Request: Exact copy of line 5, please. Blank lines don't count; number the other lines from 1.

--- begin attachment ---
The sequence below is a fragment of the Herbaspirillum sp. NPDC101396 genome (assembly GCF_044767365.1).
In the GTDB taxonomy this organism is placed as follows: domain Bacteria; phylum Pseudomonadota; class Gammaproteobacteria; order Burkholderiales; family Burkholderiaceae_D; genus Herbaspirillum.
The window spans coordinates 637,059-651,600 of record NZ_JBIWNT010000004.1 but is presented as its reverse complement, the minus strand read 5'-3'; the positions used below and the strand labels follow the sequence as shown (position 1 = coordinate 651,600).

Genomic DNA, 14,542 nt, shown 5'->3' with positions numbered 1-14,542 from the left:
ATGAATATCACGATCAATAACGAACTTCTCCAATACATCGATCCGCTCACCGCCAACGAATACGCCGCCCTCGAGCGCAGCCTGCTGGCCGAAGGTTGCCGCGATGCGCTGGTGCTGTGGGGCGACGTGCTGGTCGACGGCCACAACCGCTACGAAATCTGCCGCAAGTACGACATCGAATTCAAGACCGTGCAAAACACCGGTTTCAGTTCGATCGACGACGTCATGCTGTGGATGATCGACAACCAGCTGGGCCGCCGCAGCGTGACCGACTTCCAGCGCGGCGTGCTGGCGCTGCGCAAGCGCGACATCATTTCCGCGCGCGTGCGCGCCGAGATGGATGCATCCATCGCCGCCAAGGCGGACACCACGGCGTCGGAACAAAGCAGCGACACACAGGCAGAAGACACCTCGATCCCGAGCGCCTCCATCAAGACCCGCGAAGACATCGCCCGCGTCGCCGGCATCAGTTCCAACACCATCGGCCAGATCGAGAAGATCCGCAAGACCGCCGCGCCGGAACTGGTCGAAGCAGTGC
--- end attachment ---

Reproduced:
ATGAATATCACGATCAATAACGAACTTCTCCAATACATCGATCCGCTCACCGCCAACGAATACGCCGCCCTCGAGCGCAGCCTGCTGGCCGAAGGTTGCCGCGATGCGCTGGTGCTGTGGGGCGACGTGCTGGTCGACGGCCACAACCGCTACGAAATCTGCCGCAAGTACGACATCGAATTCAAGACCGTGCAAAACACCGGTTTCAGTTCGATCGACGACGTCATGCTGTGGATGATCGACAACCAGCTGGGCCGCCGCAGCGTGACCGACTTCCAGCGCGGCGTGCTGGCGCTGCGCAAGCGCGACATCATTTCCGCGCGCGTGCGCGCCGAGATGGATGCATCCATCGCCGCCAAGGCGGACACCACGGCGTCGGAACAAAGCAGCGACACACAGGCAGAAGACACCTCGATCCCGAGCGCCTCCATCAAGACCCGCGAAGACATCGCCCGCGTCGCCGGCATCAGTTCCAACACCATCGGCCAGATCGAGAAGATCCGCAAGACCGCCGCGCCGGAACTGGTCGAAGCAGTGC